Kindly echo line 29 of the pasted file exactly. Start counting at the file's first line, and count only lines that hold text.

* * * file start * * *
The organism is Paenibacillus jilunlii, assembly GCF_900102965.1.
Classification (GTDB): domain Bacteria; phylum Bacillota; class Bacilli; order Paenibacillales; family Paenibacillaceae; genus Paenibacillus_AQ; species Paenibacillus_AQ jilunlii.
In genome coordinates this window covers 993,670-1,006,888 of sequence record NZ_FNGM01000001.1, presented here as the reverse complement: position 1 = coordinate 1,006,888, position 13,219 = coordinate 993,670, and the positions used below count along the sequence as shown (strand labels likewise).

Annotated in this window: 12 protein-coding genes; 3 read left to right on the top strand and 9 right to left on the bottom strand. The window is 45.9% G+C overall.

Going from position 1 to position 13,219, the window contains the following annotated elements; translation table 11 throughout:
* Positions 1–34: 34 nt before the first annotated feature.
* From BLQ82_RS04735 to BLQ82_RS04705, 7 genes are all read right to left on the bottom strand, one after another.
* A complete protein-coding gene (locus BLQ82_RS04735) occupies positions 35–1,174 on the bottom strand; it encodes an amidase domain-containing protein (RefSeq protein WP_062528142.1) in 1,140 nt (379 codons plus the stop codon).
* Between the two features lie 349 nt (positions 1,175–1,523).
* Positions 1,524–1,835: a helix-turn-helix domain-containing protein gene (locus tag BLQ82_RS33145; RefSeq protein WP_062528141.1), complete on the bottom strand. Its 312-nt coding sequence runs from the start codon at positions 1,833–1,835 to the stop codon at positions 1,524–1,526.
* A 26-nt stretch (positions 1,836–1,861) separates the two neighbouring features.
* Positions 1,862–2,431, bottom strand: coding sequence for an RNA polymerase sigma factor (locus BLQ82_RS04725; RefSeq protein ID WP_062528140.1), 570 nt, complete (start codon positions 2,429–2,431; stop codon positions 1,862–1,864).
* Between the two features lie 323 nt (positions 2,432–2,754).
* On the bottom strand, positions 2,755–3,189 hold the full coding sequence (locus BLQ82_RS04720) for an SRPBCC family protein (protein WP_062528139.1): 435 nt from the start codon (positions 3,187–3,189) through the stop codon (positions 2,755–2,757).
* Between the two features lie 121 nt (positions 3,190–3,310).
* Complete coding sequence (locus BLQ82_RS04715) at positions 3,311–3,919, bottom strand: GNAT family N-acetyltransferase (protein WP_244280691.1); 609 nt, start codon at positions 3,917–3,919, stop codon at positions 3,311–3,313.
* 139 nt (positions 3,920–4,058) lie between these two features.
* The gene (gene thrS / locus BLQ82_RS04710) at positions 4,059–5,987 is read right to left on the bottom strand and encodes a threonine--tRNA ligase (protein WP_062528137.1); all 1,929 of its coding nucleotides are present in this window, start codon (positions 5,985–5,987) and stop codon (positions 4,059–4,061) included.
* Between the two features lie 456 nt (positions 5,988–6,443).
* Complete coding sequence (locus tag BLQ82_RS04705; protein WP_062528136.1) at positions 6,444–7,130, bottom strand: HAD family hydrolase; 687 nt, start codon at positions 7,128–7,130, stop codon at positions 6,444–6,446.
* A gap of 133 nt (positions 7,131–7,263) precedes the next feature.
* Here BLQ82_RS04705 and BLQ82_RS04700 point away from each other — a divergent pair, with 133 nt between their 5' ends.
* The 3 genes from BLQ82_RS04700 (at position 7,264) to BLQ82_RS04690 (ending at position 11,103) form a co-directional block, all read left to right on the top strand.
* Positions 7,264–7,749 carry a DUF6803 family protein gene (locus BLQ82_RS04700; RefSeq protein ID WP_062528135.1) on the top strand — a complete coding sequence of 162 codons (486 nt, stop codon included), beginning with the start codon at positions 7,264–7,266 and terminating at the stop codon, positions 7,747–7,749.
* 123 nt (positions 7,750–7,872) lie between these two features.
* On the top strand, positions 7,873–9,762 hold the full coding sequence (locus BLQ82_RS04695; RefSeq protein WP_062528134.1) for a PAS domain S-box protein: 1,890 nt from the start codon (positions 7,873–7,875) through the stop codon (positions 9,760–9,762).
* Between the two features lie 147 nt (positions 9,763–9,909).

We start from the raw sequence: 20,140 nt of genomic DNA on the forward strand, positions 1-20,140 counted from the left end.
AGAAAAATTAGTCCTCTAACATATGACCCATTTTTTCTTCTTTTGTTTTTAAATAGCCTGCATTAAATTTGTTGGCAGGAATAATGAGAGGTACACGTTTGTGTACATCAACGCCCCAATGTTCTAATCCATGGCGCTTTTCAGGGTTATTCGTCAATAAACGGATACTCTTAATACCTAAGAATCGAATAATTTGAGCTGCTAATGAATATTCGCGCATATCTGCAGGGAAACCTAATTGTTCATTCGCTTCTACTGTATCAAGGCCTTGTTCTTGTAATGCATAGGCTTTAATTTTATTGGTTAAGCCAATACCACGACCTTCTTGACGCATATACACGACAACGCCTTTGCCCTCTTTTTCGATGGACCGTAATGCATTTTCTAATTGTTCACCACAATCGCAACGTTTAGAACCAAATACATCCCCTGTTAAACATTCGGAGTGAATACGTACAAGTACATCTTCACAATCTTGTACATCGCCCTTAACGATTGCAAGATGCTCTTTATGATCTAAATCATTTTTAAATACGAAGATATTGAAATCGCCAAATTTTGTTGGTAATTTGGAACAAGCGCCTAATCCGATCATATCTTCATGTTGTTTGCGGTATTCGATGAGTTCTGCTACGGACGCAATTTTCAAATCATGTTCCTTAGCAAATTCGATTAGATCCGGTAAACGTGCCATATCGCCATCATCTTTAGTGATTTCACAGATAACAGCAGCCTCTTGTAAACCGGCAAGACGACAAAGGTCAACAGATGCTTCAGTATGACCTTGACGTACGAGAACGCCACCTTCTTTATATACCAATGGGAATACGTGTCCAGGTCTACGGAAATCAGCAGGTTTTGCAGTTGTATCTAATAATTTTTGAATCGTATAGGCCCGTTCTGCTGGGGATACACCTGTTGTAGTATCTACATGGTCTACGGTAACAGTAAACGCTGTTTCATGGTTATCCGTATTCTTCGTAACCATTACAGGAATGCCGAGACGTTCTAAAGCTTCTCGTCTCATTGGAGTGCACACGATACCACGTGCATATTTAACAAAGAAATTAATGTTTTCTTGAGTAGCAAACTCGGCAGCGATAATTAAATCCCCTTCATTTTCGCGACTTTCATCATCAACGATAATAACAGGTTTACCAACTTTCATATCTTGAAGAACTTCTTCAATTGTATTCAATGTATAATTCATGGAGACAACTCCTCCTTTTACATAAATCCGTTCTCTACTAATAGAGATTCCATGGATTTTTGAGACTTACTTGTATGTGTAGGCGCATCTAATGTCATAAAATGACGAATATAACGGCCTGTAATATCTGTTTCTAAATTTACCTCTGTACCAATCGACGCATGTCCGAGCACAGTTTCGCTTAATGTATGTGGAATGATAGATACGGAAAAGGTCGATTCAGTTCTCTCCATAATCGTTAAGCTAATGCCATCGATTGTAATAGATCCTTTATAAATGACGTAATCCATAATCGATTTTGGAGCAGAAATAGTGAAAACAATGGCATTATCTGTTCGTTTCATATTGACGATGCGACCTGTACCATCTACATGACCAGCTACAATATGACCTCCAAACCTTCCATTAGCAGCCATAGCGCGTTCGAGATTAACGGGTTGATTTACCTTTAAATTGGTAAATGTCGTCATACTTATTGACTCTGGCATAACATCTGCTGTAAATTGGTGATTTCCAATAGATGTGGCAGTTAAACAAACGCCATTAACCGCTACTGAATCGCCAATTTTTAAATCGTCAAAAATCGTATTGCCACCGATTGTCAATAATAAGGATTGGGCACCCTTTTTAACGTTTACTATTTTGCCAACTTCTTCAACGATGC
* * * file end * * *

AGAAAAATTAGTCCTCTAACATATGACCCATTTTTTCTTCTTTTGTTTTTAAATAGCCTGCATTAAATTTGTTGGCAGGAATAATGAGAGGTACACGTTTGTGTACATCAACGCCCCAATGTTCTAATCCATGGCGCTTTTCAGGGTTATTCGTCAATAAACGGATACTCTTAATACCTAAGAATCGAATAATTTGAGCTGCTAATGAATATTCGCGCATATCTGCAGGGAAACCTAATTGTTCATTCGCTTCTACTGTATCAAGGCCTTGTTCTTGTAATGCATAGGCTTTAATTTTATTGGTTAAGCCAATACCACGACCTTCTTGACGCATATACACGACAACGCCTTTGCCCTCTTTTTCGATGGACCGTAATGCATTTTCTAATTGTTCACCACAATCGCAACGTTTAGAACCAAATACATCCCCTGTTAAACATTCGGAGTGAATACGTACAAGTACATCTTCACAATCTTGTACATCGCCCTTAACGATTGCAAGATGCTCTTTATGATCTAAATCATTTTTAAATACGAAGATATTGAAATCGCCAAATTTTGTTGGTAATTTGGAACAAGCGCCTAATCCGATCATATCTTCATGTTGTTTGCGGTATTCGATGAGTTCTGCTACGGACGCAATTTTCAAATCATGTTCCTTAGCAAATTCGATTAGATCCGGTAAACGTGCCATATCGCCATCATCTTTAGTGATTTCACAGATAACAGCAGCCTCTTGTAAACCGGCAAGACGACAAAGGTCAACAGATGCTTCAGTATGACCTTGACGTACGAGAACGCCACCTTCTTTATATACCAATGGGAATACGTGTCCAGGTCTACGGAAATCAGCAGGTTTTGCAGTTGTATCTAATAATTTTTGAATCGTATAGGCCCGTTCTGCTGGGGATACACCTGTTGTAGTATCTACATGGTCTACGGTAACAGTAAACGCTGTTTCATGGTTATCCGTATTCTTCGTAACCATTACAGGAATGCCGAGACGTTCTAAAGCTTCTCGTCTCATTGGAGTGCACACGATACCACGTGCATATTTAACAAAGAAATTAATGTTTTCTTGAGTAGCAAACTCGGCAGCGATAATTAAATCCCCTTCATTTTCGCGACTTTCATCATCAACGATAATAACAGGTTTACCAACTTTCATATCTTGAAGAACTTCTTCAATTGTATTCAATGTATAATTCATGGAGACAACTCCTCCTTTTACATAAATCCGTTCTCTACTAATAGAGATTCCATGGATTTTTGAGACTTACTTGTATGTGTAGGCGCATCTAATGTCATAAAATGACGAATATAACGGCCTGTAATATCTGTTTCTAAATTTACCTCTGTACCAATCGACGCATGTCCGAGCACAGTTTCGCTTAATGTATGTGGAATGATAGATACGGAAAAGGTCGATTCAGTTCTCTCCATAATCGTTAAGCTAATGCCATCGATTGTAATAGATCCTTTATAAATGACGTAATCCATAATCGATTTTGGAGCAGAAATAGTGAAAACAATGGCATTATCTGTTCGTTTCATATTGACGATGCGACCTGTACCATCTACATGACCAGCTACAATATGACCTCCAAACCTTCCATTAGCAGCCATAGCGCGTTCGAGATTAACGGGTTGATTTACCTTTAAATTGGTAAATGTCGTCATACTTATTGACTCTGGCATAACATCTGCTGTAAATTGGTGATTTCCAATAGATGTGGCAGTTAAACAAACGCCATTAACCGCTACTGAATCGCCAATTTTTAAATCGTCAAAAATCGTATTGCCACCGATTGTCAATAATAAGGATTGGGCACCCTTTTTAACGTTTACTATTTTGCCAACTTCTTCAACGATGC